New and better. Some more.

Oh you know, just sitting here learning stuff, using Tweetdeck.  Happened to be following an event at the White House focused on #nextgenpl and caught, out of the corner of my eye, a worldwide professional learning event called Education on Air: It Takes a Teacher.  Well, thinking in terms of old style professional development…this ain’t it.  No ‘expert’ person is winging into develop us.  We aren’t paying for airfare and hotels somewhere.  We are joining in a conversation and learning based upon our interests and our choices from the comfort of our homes.  On a Saturday, at our convenience.

If innovation means making something that is ‘new and better’, I believe this is a powerful example of an innovative mode of professional learning.  I also believe there will continue to be more and more professional learning just like this.

I can’t wait!

Brave teachers.

Just have to throw a lot respect and admiration to some colleagues this morning. A dedicated group of math teachers is reading Jo Boaler’s book Mathematical Mindsets.  It is definitely challenging our math thinking.  As teachers, we, ourselves,  are products of old style math learning. Cemetery learning.  Rows of kids, sitting in silence, doing worksheets.  Very few collaboration opportunities.  Very few opportunities for creativity, critical thinking, or communication.  These 4 Cs, are of course, critical skills for our students.  Creativity, critical thinking, communication, and collaboration.  The cool thing is that our teachers are already destroying that type of learning because they know it’s terrible for kids.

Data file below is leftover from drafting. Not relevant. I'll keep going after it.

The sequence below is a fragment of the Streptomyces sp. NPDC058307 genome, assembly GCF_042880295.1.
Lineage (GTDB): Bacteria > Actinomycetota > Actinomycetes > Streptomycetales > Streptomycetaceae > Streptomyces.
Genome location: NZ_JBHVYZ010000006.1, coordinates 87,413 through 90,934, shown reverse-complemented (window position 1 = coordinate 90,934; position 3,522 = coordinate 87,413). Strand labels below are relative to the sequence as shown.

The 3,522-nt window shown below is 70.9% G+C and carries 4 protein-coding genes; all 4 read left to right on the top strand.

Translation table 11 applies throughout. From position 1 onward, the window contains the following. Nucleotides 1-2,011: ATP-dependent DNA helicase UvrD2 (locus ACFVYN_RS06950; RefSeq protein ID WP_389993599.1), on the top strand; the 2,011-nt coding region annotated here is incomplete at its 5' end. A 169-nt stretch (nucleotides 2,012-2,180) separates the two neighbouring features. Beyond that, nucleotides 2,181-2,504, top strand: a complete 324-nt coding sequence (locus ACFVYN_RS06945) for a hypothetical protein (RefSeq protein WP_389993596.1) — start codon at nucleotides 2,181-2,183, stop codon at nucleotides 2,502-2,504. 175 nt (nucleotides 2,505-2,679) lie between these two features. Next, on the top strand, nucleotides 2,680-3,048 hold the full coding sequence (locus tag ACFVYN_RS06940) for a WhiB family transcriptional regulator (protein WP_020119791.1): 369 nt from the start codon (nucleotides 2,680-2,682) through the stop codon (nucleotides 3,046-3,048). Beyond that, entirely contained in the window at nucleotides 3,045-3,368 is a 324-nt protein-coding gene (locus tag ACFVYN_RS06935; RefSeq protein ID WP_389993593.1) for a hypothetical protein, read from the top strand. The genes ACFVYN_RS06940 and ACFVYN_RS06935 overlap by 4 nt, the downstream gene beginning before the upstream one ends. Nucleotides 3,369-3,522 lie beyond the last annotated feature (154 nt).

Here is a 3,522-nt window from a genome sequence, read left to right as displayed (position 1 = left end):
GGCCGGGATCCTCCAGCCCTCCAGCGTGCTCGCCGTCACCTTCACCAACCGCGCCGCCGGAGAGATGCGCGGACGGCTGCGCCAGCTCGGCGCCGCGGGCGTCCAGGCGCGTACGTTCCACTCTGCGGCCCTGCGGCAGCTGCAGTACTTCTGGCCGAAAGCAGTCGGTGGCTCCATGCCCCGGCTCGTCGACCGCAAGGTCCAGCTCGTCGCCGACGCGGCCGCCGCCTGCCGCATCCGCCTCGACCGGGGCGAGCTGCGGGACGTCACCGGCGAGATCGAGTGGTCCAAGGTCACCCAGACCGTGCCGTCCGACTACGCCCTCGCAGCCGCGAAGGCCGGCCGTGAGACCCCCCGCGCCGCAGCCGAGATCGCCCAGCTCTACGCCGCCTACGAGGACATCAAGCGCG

We get help from Jo Boaler.  Dr. Boaler flat takes on that old style of learning for kids.  In fact, she likely wouldn’t call it learning.  It’s the study of algorithms for their own sake. No understanding of why one is learning the algorithms or how one might ever use them.

Anyway.  Thank you colleagues.  I know it’s hard to bust through old ways of thinking and doing things, when we come from those very things.  But if we believe we can do better for kids, and research is on our side, we probably should try to better.  Your bravery and willingness to engage in a challenging study of a book is fantastic.  Your students will thank you!

Check out Jo Boaler’s website for more information.

What’s the deal with ants?

“It’s not enough to be busy; so are the ants. The question is: what are we busy about?” -Henry David Thoreau


I love this question.  We are all professionally busy.  What are we professionally busy about? Are we busy about the right professional things?  Have we taken the time to look at our full professional plates?  What might be scraped off the plate into the trash because it’s not really that important?  Is it simply sitting on the plate because it’s been on the plate for a long time and we haven’t thought about dumping it?

“When we know better, we should do better.”  As professional educators, it is our responsibility to continue to grow and learn.  Just like we want our students to do.  When we learn about better ways to do educational, learning type things…we should do them.  To say ‘we don’t have time’ should be appalling to us.  We wouldn’t accept this from a doctor when working with one of our own children.  If the doctor hasn’t moved her/his professional learning ahead after graduating…and there are clearly better methods and treatments to treat our children, we would never buy, “I just don’t have the time.” We’d find another doctor.